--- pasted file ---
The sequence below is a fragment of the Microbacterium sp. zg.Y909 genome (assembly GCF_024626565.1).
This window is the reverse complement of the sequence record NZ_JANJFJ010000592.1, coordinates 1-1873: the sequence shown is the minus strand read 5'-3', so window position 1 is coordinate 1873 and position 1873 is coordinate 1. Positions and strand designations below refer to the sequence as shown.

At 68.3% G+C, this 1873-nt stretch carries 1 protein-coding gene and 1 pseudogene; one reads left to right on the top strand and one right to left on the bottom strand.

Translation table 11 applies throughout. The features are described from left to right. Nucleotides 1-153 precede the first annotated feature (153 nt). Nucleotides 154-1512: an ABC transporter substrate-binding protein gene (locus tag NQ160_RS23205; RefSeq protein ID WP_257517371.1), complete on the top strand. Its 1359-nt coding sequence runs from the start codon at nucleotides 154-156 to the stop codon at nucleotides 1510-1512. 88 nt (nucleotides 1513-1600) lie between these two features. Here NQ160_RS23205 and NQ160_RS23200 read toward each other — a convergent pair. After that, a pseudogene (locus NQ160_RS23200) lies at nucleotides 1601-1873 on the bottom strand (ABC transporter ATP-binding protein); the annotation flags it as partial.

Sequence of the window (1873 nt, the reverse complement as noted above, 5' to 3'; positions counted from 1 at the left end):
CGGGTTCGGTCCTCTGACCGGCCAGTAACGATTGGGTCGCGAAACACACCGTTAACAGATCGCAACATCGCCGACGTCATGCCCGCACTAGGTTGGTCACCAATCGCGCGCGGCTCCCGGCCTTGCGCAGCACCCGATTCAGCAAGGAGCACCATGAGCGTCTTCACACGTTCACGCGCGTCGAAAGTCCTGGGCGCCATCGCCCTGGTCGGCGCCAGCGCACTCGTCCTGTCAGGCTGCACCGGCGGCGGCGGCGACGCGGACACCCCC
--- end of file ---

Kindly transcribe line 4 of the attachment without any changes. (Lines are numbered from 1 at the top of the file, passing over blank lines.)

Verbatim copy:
Translation table 11 applies throughout. The features are described from left to right. Nucleotides 1-153 precede the first annotated feature (153 nt). Nucleotides 154-1512: an ABC transporter substrate-binding protein gene (locus tag NQ160_RS23205; RefSeq protein ID WP_257517371.1), complete on the top strand. Its 1359-nt coding sequence runs from the start codon at nucleotides 154-156 to the stop codon at nucleotides 1510-1512. 88 nt (nucleotides 1513-1600) lie between these two features. Here NQ160_RS23205 and NQ160_RS23200 read toward each other — a convergent pair. After that, a pseudogene (locus NQ160_RS23200) lies at nucleotides 1601-1873 on the bottom strand (ABC transporter ATP-binding protein); the annotation flags it as partial.